For Amy Duggan, the decision to study for her Master of Social Work grew from a need to relieve human suffering rather than simply watching it play out.
“I was working in a job where, almost daily, I was encountering individuals affected by homelessness, mental health issues, family violence or some form of substance use,” she says, “and I was tired of sitting back and watching what was happening around me, without knowing how to help. I wanted the opportunity to better understand these people and what might be going on for them at a deeper level – to find ways to help them.”
The first step towards gaining that better understanding was the decision to return to higher education, and that meant choosing a course that offered theoretical expertise and hands-on experience. In short, she needed a qualification that would allow her to make a difference as quickly as possible.
Having only lived in Perth a short time, however, she needed to do a little legwork first.
“I had to do a bit of online research into which university was going to suit my needs,” she says. “Because UWA’s Master of Social Work course is accredited by the Australian Association of Social Workers, I knew it would open a lot of doors for me going forward.”
But if her choice opened doors, what she found behind them was a huge surprise.
“I learned more about myself, in taking time to identify my own values and beliefs,” she says. “This built my empathic side, as I found I could understand others better the more I stopped to understand myself.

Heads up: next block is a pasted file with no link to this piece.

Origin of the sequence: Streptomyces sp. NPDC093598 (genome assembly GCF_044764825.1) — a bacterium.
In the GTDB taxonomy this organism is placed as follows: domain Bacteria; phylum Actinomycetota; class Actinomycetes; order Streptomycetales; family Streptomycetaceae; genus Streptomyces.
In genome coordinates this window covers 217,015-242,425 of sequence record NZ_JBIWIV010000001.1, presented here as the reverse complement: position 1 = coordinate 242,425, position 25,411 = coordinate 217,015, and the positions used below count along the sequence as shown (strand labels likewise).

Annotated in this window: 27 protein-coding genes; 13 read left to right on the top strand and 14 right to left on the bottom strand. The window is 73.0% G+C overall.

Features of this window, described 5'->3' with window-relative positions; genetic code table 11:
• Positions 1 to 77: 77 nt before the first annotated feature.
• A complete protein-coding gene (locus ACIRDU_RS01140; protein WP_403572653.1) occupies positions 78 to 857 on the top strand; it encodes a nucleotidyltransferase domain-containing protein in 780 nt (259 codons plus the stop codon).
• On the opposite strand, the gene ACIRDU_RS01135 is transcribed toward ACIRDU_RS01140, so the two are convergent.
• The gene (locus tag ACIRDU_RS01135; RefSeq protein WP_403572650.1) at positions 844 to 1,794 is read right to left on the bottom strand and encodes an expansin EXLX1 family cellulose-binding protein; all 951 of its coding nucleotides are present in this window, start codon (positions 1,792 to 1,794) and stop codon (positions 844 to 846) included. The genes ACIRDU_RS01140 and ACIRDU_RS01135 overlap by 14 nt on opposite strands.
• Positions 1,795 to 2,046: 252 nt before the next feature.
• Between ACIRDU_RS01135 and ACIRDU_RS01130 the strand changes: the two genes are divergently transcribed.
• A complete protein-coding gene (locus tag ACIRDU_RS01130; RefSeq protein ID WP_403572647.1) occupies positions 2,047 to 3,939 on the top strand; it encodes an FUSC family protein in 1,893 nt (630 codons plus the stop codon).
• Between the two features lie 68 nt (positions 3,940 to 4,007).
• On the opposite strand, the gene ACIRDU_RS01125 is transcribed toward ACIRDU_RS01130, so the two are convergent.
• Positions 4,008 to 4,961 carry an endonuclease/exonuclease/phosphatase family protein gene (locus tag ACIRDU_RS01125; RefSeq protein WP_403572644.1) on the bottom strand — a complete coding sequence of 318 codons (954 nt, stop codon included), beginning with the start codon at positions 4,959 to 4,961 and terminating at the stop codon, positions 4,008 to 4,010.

“I came in with all these strict ideas of what I wanted to do, which have since been completely flipped on their head – but in the best and most exciting way possible – and I am forever grateful to all the staff and my fellow students, for opening my eyes to what social work is all about.”
It was during the second of two work placements – intended to give students valuable real-world experience – that the biggest ‘flip’ occurred. Indeed, taking on a role with a behavioural-change program and working with the perpetrators of family and domestic violence would become a defining moment for her.
“I had always held a real passion to work with victims of crime and thought that's where I'd end up,” she explains, “but I was surprised by how much I enjoyed working with perpetrators of family and domestic violence, and by the ways I could work for victim-survivors without working directly with them.
“It saddens me when so many people are quick to pass judgement on the men I engage with, and so often question their capacity or desire to change. I think there are some general assumptions that these men are inherently bad or want to cause harm, when that often isn’t the case.”
Both her work placements allowed Amy to build on what she’d learned in the classroom. “One of the greatest surprises to me was how seamlessly I was able to adapt my coursework learnings into each role,” she says. “I could truly appreciate the relevance of all the content and just how much I’d learned over a short amount of time.” What’s more, her period with the domestic violence program was so successful that she was offered a job there. “It’s a challenging role, but also a really rewarding one.”
In the long term, then, returning to study and broadening her skill set has given Amy just what she was looking for: the opportunity to make a difference.
“What motivates me are the small but significant positive changes I see every day in these men, and who those changes ultimately benefit – none of which would be possible if people aren’t willing to afford such great opportunities to those who need them.
“I am genuinely humbled to be a part of this work and am thankful to the UWA field placement team for introducing me to something I knew so little about.”